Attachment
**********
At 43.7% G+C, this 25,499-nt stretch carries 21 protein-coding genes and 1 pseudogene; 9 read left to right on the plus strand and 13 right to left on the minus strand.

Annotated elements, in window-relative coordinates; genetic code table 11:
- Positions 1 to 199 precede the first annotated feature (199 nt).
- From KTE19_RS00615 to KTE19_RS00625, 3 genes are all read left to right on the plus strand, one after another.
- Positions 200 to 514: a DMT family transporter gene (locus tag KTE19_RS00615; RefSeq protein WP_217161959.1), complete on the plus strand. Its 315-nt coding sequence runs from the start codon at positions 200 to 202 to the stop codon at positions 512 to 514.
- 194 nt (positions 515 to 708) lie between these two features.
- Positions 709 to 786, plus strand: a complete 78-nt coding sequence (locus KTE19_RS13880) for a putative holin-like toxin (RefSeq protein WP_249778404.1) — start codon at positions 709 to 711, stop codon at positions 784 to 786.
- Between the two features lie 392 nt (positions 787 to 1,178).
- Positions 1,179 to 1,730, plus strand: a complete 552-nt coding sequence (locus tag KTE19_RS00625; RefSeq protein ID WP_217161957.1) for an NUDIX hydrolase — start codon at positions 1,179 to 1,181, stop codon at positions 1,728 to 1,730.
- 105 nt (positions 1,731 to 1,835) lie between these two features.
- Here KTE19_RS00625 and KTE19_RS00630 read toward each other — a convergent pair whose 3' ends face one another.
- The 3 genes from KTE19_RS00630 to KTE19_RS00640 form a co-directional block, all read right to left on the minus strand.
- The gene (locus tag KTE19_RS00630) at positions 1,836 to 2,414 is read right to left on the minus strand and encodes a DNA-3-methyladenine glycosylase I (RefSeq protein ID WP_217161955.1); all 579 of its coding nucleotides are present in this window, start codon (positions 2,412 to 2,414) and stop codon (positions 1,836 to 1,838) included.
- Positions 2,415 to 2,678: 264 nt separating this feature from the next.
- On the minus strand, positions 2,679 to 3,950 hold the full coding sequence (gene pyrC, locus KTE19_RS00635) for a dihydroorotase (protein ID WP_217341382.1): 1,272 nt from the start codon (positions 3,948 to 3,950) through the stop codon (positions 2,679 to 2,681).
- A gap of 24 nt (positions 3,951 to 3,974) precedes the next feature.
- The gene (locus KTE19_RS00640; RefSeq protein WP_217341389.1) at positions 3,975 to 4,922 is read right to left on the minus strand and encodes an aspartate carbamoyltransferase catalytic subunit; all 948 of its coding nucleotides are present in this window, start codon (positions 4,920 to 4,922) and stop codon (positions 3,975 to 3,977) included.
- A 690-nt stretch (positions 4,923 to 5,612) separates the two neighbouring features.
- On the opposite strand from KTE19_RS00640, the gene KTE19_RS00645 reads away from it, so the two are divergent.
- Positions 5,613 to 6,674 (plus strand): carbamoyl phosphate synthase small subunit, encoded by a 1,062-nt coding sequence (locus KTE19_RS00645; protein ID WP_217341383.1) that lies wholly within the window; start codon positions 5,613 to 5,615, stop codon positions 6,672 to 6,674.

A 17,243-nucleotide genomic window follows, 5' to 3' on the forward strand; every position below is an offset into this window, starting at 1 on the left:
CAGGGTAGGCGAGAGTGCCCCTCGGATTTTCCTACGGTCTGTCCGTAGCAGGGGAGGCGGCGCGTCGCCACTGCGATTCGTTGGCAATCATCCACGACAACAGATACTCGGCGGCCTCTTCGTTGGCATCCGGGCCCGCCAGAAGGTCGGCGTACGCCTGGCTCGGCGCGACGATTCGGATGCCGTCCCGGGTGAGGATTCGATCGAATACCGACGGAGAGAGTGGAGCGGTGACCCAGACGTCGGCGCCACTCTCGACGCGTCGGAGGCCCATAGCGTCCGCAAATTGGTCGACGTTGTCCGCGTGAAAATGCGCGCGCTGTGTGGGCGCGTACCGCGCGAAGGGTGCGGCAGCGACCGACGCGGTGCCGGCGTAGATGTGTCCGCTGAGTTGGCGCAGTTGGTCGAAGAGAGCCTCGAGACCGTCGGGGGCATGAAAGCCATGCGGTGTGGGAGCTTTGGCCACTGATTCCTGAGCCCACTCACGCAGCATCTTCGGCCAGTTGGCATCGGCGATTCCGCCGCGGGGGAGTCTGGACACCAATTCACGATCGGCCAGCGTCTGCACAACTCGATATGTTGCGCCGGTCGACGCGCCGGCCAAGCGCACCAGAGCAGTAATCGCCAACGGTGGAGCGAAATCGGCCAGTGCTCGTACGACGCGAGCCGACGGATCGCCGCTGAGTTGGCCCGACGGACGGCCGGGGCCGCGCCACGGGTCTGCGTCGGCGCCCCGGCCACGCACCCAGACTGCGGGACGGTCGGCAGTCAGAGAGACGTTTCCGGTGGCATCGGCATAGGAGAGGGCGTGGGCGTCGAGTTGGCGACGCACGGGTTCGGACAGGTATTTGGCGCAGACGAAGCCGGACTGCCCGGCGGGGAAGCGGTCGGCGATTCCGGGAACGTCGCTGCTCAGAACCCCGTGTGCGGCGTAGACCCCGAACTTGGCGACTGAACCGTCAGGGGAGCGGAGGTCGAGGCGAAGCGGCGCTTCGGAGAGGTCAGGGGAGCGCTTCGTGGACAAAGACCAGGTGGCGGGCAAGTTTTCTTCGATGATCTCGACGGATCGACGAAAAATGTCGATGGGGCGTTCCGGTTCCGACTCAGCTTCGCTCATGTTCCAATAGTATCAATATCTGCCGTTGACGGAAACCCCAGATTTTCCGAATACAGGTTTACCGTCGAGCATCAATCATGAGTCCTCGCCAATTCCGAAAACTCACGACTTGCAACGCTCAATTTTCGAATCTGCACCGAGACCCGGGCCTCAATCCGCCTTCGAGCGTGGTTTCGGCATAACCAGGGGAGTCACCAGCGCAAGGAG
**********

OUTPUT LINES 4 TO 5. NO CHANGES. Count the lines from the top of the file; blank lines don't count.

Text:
- From KTE19_RS00615 to KTE19_RS00625, 3 genes are all read left to right on the plus strand, one after another.
- Positions 200 to 514: a DMT family transporter gene (locus tag KTE19_RS00615; RefSeq protein WP_217161959.1), complete on the plus strand. Its 315-nt coding sequence runs from the start codon at positions 200 to 202 to the stop codon at positions 512 to 514.